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Lethbridge Herald Newspaper Archives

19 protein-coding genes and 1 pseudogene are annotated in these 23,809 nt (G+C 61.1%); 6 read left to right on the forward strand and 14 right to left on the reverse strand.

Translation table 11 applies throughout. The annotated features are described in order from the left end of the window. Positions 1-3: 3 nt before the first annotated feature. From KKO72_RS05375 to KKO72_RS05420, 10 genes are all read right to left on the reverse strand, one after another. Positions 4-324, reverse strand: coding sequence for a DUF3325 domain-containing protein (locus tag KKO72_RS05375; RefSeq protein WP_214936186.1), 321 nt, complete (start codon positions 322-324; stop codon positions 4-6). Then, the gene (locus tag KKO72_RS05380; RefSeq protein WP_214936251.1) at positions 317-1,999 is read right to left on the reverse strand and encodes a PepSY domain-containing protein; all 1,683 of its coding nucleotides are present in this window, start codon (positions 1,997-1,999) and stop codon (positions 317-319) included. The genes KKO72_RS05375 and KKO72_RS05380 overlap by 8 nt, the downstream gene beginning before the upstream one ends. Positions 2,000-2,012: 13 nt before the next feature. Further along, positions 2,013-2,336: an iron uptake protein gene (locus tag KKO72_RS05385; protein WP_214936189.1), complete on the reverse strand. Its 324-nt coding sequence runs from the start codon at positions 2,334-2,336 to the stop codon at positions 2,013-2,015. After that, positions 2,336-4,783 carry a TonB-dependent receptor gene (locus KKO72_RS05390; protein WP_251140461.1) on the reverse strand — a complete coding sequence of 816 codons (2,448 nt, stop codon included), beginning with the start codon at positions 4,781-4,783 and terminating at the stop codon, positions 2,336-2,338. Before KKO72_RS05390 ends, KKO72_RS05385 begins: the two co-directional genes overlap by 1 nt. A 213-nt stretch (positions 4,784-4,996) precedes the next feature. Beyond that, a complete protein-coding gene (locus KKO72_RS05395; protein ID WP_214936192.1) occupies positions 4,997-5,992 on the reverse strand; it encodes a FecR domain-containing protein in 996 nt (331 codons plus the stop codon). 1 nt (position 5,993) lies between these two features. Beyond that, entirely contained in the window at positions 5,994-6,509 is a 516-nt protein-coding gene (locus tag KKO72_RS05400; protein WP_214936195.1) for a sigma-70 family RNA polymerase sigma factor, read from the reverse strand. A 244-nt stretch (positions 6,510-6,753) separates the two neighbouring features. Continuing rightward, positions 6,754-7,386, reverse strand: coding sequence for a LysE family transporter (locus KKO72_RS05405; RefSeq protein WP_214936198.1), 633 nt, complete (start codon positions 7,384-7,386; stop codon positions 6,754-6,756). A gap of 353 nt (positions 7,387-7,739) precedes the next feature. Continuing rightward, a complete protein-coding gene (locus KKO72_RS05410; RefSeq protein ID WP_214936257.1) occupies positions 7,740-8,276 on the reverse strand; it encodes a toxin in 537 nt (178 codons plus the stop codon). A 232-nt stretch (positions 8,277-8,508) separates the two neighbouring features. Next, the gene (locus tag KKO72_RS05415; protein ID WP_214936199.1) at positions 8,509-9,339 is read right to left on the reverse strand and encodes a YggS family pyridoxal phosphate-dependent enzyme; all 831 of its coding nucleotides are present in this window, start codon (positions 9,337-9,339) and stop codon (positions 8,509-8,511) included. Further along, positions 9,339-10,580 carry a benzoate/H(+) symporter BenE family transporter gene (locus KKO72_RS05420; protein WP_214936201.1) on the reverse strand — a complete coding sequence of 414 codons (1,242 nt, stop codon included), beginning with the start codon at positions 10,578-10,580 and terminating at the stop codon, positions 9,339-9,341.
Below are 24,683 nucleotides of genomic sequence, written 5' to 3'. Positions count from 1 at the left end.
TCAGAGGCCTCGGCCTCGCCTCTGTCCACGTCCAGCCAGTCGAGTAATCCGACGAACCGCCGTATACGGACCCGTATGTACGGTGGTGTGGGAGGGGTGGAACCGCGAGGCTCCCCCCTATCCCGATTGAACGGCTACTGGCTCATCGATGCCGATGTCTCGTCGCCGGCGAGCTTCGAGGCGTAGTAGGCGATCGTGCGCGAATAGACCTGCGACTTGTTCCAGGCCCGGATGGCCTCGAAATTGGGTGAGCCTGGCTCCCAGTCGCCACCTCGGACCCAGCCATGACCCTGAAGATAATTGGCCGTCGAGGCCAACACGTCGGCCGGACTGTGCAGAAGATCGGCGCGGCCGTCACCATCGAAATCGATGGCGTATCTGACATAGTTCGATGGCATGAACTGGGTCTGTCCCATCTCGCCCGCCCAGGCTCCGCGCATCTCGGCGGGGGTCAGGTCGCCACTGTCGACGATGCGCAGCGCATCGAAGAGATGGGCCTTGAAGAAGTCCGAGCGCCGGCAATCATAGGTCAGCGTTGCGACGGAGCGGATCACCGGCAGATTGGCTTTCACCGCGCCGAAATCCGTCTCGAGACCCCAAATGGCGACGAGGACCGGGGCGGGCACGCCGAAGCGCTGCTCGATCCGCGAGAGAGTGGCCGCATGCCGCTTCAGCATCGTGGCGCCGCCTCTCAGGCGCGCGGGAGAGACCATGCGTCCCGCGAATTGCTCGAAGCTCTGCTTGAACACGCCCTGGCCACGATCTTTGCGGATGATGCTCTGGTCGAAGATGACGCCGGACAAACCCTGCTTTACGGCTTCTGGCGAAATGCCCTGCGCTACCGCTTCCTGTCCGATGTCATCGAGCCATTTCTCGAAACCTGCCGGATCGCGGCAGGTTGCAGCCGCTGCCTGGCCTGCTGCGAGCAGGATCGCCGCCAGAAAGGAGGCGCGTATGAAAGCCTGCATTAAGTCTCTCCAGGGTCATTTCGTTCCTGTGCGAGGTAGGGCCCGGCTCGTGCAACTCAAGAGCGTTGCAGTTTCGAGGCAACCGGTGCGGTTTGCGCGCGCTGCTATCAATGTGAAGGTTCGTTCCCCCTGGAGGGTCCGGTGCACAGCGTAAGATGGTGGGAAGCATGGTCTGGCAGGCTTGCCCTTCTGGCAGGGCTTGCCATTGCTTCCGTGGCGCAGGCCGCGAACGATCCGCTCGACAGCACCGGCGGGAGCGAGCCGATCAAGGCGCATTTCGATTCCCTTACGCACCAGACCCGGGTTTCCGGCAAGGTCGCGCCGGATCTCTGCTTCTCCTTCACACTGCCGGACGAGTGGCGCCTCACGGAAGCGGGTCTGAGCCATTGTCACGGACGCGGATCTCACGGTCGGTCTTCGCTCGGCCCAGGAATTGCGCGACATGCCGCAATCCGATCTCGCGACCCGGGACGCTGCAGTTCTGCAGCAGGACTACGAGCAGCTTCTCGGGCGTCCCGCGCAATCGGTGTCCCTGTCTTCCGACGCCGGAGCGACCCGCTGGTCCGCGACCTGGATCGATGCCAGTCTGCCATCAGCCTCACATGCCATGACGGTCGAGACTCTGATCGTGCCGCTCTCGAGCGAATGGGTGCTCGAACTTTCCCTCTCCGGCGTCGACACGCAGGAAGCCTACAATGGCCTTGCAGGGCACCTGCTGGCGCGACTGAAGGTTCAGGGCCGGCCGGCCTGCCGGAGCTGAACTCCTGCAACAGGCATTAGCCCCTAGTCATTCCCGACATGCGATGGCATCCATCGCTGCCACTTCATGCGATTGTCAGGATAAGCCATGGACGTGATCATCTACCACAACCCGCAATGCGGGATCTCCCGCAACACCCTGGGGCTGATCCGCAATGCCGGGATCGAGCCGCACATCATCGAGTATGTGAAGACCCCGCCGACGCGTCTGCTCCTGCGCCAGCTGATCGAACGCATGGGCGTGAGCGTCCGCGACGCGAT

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Lethbridge Herald, The (Newspaper) - September 1, 1914, Lethbridge, Alberta PAGE FOUR THF LETHBIMDGE DAILY MONDAY, AUGUST 31, 1914 Xetbbriboe Ifoeratb Siberia- DAILY. AND WEEKLY SUBSCRIPTION RATES Daily, delivered, per year..... Daily, by uiutl. per year...... .Weekly, by mail, por year...... i.uo PICKED UP IN FASSING FOR THE BUSY HAN TELEPHONES Busir.cfs Offlce............... 1252 Editorial Office l224 W. A. Buchanan John Torrance Managing Director Business Manager TO PARIS OR BERLIN? Germany is endeavoring to push her Tray to Paris with feverish anxiety, and to reach her objective she will put forth a supreme effort. The fact of the Hussion troops being not only on her eastern frontier, but well into it, is enough to give a new incentive tb her desired move. If East'Prussia falls into the hands the Russians, and they become strongly established there, it will need a mighty effort oa the part of the Germans to dislodge them. If, as is stated, the Russians already prac- tically have possession of Kouigs- ftturg, it will not take them long to gain a hold on Dantzig, and with this the command a fairly large strip of the German 'Baltic coast. If, therefore, the German march to Paris is delayed much longer by the Allies, we should not he surprised to Hear the German legions thunder- ing hack to defend their own capital.: Much depends on the progress of the Russian advance as to whether Germany will persevere in her first plan of campaign. The- new Reglna stockyard is ready to open. The city of Vancouver may cut its wage scale. James ,Muirhead. one of the pioneer business men of Victoria, is dead. The death has taken place of the Rev. John McCann, P.P., Ne'wtown, Ireland. Hnrland Wolff, Belfast, have re- ceived an order for a new P, O. lin- er of tons. Bristol Corporation has sanctioned London, Aug. Kitchosor's 'statement which was .Issued, ycster- day through tho medium of. .the of- ficial information bureau) follows "Although the dispatches of Sir John French as to 'the' "recent'batilo have not yet been it' is pos- sible now to stale what has been the British share in the recent opera- tions. "There has, in fact; been battle on the'23rd, '2i or .were shattered by high explosives. "Sir John French estimates dur- ing the whole of these operations front--tha twenty-third to.tbe'twenty- sixth, inclusive, his losses -amounted etl to On the other liftnuV the 'josses suflertd by Uio Germans in their attaclis-in the op- en and through their dense formation, are out of all' proportion lo those suffered by the British. "In Laudrecies alone on tho' 35th, an a German infantry NO WAR PRICES for KELLOGG'S CORN FLAKES store at the docks. Mr. Joseph English, president of the Northumberland Miners' association, has resigned that office. anil 26th of August, 'thirjng'ttie whole of this period the British, in con- cold j with-a general movement of the French armies, were occupied resisting and checking plctcly lillcil. Our machine guns were brought to bear on. .this target Jroiu War on union labor has begun in Stockton, Cal., by the merchants, man- ufacturers and employers' associations. Trappers returning from the north country brought in ninety-seven black and silver fox skins to Edmonton dur- ing the past week. An argument over the war, 011 board the schooner Jfelba at Bridge- water, ended in the fatal stabbing of a Swede by an Austrian sailor. the end of the town. The head the column was swept away. of advance and in withdrawing to new lines of defence. "The battle began at IVIons on Sun- day, during which day and part of tho night the Iferman attack, which the German Infihtful panic ensued, and it is esti- matcd at or m dcad "d r wounded fjcnuans were left in this street alone. Another iitdicent which may be chosen from many, like it was the charge of the German guard cav- alry division upon the British twelfth MOTWITHSTANDrjVG tM enprnipus advance in tlsc i-ko A of Corn and all otli'er ingredients going' into rtie iiiaiui t'ac- ttirc of KELLOGG'S TOASTED CORN FLAKES, they will continue to be sold to the consumer sit' the regular price of.lOc per package. They will easily .-take the place of more expen- sive and less nutritious food. BATTLE CREEK TOASTED CORN FLAKE CO., Omited LONDON, CANADA was stubbornly pressed and -repeated, I caValrv" wh7i was completely checked by the Brit- caVair' ft bacfc witb reat ish front. On Monday, the 24-th, tho Germans made, vigorous efforts in superior numbers to prevent the safe withdrawal of the British army and to drive it into the fortress ot ftlau- brace. ENEilY SUFFERED HEAVY LOSS "This effort was frustrated by the steadiness and skill of the British and as on the previous day very losses far in excess of any thin: osses and in absolute disorder. These are notable examples of what has taken place over practically .the whole front during these engagements ami the Germans have been made to pay extreme price for every forward march they have made. ARJIY IS FIT "Since the 25th, apart from airy fighting-the British array a sample of it in If further proof 'MADE IN GERMANY The legend "Made in as a merchandise mark, is descriptive of the quality and workmanship of the goods in the Fatherland as compared to British manufacture, and it has coins to, be a synonym for a cheap and inferior article. We are now treated to the same brand with reference to war news. The public had Sunday's rumors, was necessary that the quality of news "made in Germany" should be treated with the suspicion as the in -we .had it in thy illuminating account from the recent'disaster to a pare of German fleet oSf Heligo- land. It' is worth reading with care, with a particular consideration of Ut-2 adjectives used. Notice the words small German cruisers" ia contact with "several large, Again "ffie. cratser Ariadne" was attacked by "two large cruisers of1 the Lion type, and sunk: after a glorious fight." only two cruisers of the Xaon type in the British fleet are the Lion and the Princess Royal. The Queen the only other'cruiser pattern- ed after the Lion, though "more 'for-' raidable, is In a type of her own. Fur- ther, note that "the destroyer N-S7 was bomharded by a cruiser, and'ten destroyers." The units of the German fiaet are, apparently -of. ths itfunchauEen type, and as muth credence should be paid to. their prowess as to the deeds of .the wonderful German baron. The public would therefore do well to realize what the news "made in Ger- means, and Berlin despatches should not be the cause of any partic- :ular anxiety, Kaiser needs such news to In- fuse his people with a -belief of the might and majesty of the German military and naval power, and so arouse a confidence the lack of which he knows full well would be fatal in 'bringing to a head internal dissen- sion as to Germany's war policy: dis-j sension which more than once baa A Dollar lady has accomplished the I unusual feat of making the descent of Kemp's Score, the precipitous cleft in the rock at Dollar Glen, Scotland. Determined to go to war "with the Canadian troops, a young woman, was discovered in the full uniform of a pri- vate at Val Gartier last -week. Hertfordshire-County Council are to buy S6 sultered us' Jere on the not L-een has rested and who m wimafeoa and j re-fitted after its exertions and alor- in enormous masses marched forward achievements. Romiorcements, again and again to storm1 the Brit- ish lines. "The British retirement proceeded on the 25th with continuous fire, though not on the scale of the previ- ous two- days and by the night or the 23th the British army occupied its- the line of and Le Chateau. (Cambrai is a fortified acres of .land bounding the town in the .department of the north, Letch'worth Garden City estate, for 33 miles of Lille on the as a site for a-sanatorium. John Armstrong Rawlings, who fell under his poay during a practice game of polo on" the Meadowbropk ground last Saturday, Is dead, in New York. j less than five army corps were en- with German 'course 1 river Scheld. Le Chateau is 14 miles east by south-cast of Cambrai. (It had fceen intended the re- tirement at daybreak the 26th, amounting to double the losses sus- tained, already have joined. Every gun has been replaced, and the army are now ready to take part in the next great encounter with imdimin- ushed strength and undaunted spir- "Today the ucws is again favor- able. The British have not been en- gaged, hut the French armies, acting vigorously on the right and left have, for the time being, brought 'the Her- man attack to a standstill. "Sir Johfl French also repocts thiifc on the the British fifth cavalry COUNT LEO TOLSTOI, GREAT RUSSIAN, PREDICTED WAR "I.See All Europe Drenched in Blood, Fire and Said Famous Humanitarian Before His Death-Remarkable Message Sent to Czar, Kaiser and King of England hut the German attack, in which no I brigade fought ur.a brilliant fashion was so close and" fierce that it was not possible to carry but this intention until the afternoon. The Fred W. Hassenback, 33, of Minnea- polis, wants a divorce from his wife _ tt msuu. 'on the ground that she tore his shirt battle on this day toe 26th, was of "It must be remembered through- QIC his back and hit him over the head of ajiiost severe and desperate char- out that the operations in France of which the Twelfth Lancers and the Royal Scots enemy and speared a'large number in flight. with a shoe. 'A. moan was "the answer of Julian Cnrleton; negro servant of Frank Lloyd Wright, Chicago architect, when he was arraigned at Dodgeville, "Wis., act-cr. are vast, and that we are "only "ron SUPERB RESISTANCE AGAINST lone wing of field of bat- ODDS lib. The strategic-positions of "The troops offered a superb and-selves-and our allies are such most stubborn, resistance to the tie- whereas a decisive victory for mendous odds with which they were that iest artillery' fire. No guns were- tak- en by the enemy except those, the horses c-f which had all been killed yesterday, on a charge of murdering; confronted and at length extricated seven persons. themselves in good order, though serious loss and under the heav- Charles .Anderson, a thirteen-year- old boy, residing at Silverdale, B.C., was. killed to. Vancouver by a tree, near which he stood watching John Lidgren and his son, who were engag- ed in felling it Fraak- BevocQuv of Vancouver, who was sentenced to be hanged Septem: ler 1 for the murdsr.of Domlnlck Gen- arms in France probably would be fatal to fcbvenemy, a continuance resistance by the Anglo-Ffench arm- ies upon such a scale as to. keep in the closest grip h the enemy's" best can, if lead only to-one conclusion." ing what very fevrhave ever attempt- ed 'brefidlftg-up of squaw corn. Ke Is selecting only the very best kernels each year, and Vready- has made some progress, as can readily .be seen by a wffl glance at the various rows now grow- not die today, as his sentence has been commuted to life imprisonment. BREEDING UP SQUAW CORN AS A FODDER CROP at the ultimate alnif teen acute enough not to be to the liking of the autocratic Fatherland. ruler of the The "Tiroes" was scored yesterday Soms of the Calgary papers may make a closer application of Asquith's sane advice.' General Kitchener saye it's three to one The Kaiser's pntry into Paris, it it ever comes, Trill be at a terrlblt sacrifice of life. .That .Qg correspondent who left suclj an air of mystery, surrounding his story the other day, should elabor- ate; or else -we will have to call Sher- Ipck Eolmes to the rescue of Lethbrldgeites showed their good intentions Jast night when they filed into the armory in a steady ;streara to enlist for training. Moved: that wo Bend a wireless to the Kafser him of the, result. .Canada lias. given flour; British Co- lumbia suggests apples; the -Barbit- will worth of sugar; Quebec trill sttppfy millioaa of pounds of cheese We see Tommy At- kths gets his favonte apple pie and cheese in spite of war and hard At the experimental farm, Supt Fairfield is busy on an experimeni which has been given very little piEb licity, but .which, nevertheless, -is worthy of a note of praise. He has determined in previous experiments that a hoed or cultivated crop such as corn or turnips, has very nearly as beneficial an effect as a summer fallow, on which no crop is :raised. 'But the difficulty in inducing fann- ers generally to-raise field corn has been" almost: too great to overcome. There is no assurance that a field of corn will ripen, although it has foieen matured in many localities in the south. If field corn were raised ex- tensively here it would need to be cut as fodder to be of much use. The ex- tent of the live stock industry so far does not warract the erection of a siSo on very ma'ny farms, and without silo the fodder cannot be kept sue-, culent and green, hence cannot be utilized to any advantage. We can bank on it that squaw corn will- ripen every year. But squaw corn grows to a" height of only two or three feet, and the" fodder value of. the stalks hardly justifies the expense of cutting. Mr. Fairfield points out, however, that squaw corn performs the same service to the soil as a hoed crop, and has the added qualification over other varieties of maturing early. The stalks are so short that picking the ears would lie an endless and ex- pensive task. But why not use the field of ripened grain as a fall and winter pasture? Hogs or cattle would pick the corn without much waste, and at the same, time the soil would Tecelve, a good manuring, while the heavy blunt stubbie left would catch and hold all-the winter's, snows, turn- ing 'it to _gopil account in tbo early spring. Tho stalks would also make good and would be harvested by the stock.without any expense. Mr, ;Fairfleld Is now engaged In do- while using the idea explained Jn'the interim, is to combine the fodder qualities of the standard field" corn with the early-maturing and hardy qualities of the squaw corn, hy breed- ing up each year. FRENCH CHAIN ROYAL CAPTIVE Kaiser's Nephew. Refuses Promise Not to Run Paris, Sept, von Schwerin, nephew of the German Emperor, was amoiig the prisoners sent toward-the west from the zone of fighting. His hands .ruid feet were chained, because he refused to give his-word that he would not escape. He had with him a sword given him by Emperor-William. Count Leo Tolstoi, the Russian wri r, prophesied the present Europea conflict a few months foefore he died He loretold the Balkan trouble o 1912, the resultant international com plications, and finally the world' struggle now in progress. Only on broad discrepancy is noticeable in th time set for the precipitation th present war. Tolstoi thought it wouk occur ia 1913. The facts are contained in a lette sent the American press by Countes Nastasia Tolstoi, in January, 1913, in which it is explained how Tolstoi'; prophecy came to be given" to tin world. The Countsss says that whei visiting the Czarina at Peterhofl Gas tie in October, 1910, she was present ed to the Czar, who entrusted her with. th.e mission which resulted in Tolstoi's remarkable prophecy being given to the world. Permission to publish the matter has been grantet by the Czar. His Majesty told her the Kaisei and the King of England desired to communicate directly with Count Leo Nicblaevitch Tolstoi.- Not being on very good terms with the Count himself, tie' Czar, knowing the Countess was Tolstoi's grand niece, asked her to assist him. "Tell said the Emperor, "that if he will send me, through you, a friendly communication to the Kaiser and the King of England, I -vrill for- ward it to them, but it must fee some- thing-he has and which he shall never publish." A --eek later, as she-was visiting her uncle, the Countess told "Tolstoi of the Emperor's request, and the fol- lowing conversation took place: -Visions of War I'would 'be happy -if I Yes, isirt "FORCE" just delicious, Dad? Certainly, "FORCE" gives a new meaning to breakfast, to those who don't like meat, yet must be well nourished. Moreover, the flavor of farfrom being flat or insipid, is delicious because TOASTED WHEAT FLAKES is made of prime Western wheat, cooked with matt, then rolled, baked and toasted, ready to eat, Wheftt by itself fasa food may be so "FORCE." Of coarse, "FORCE', at I5c. costs more than Docauso wheat has much greater food value and costs twice w rauoh od common cereals. But get you'H like It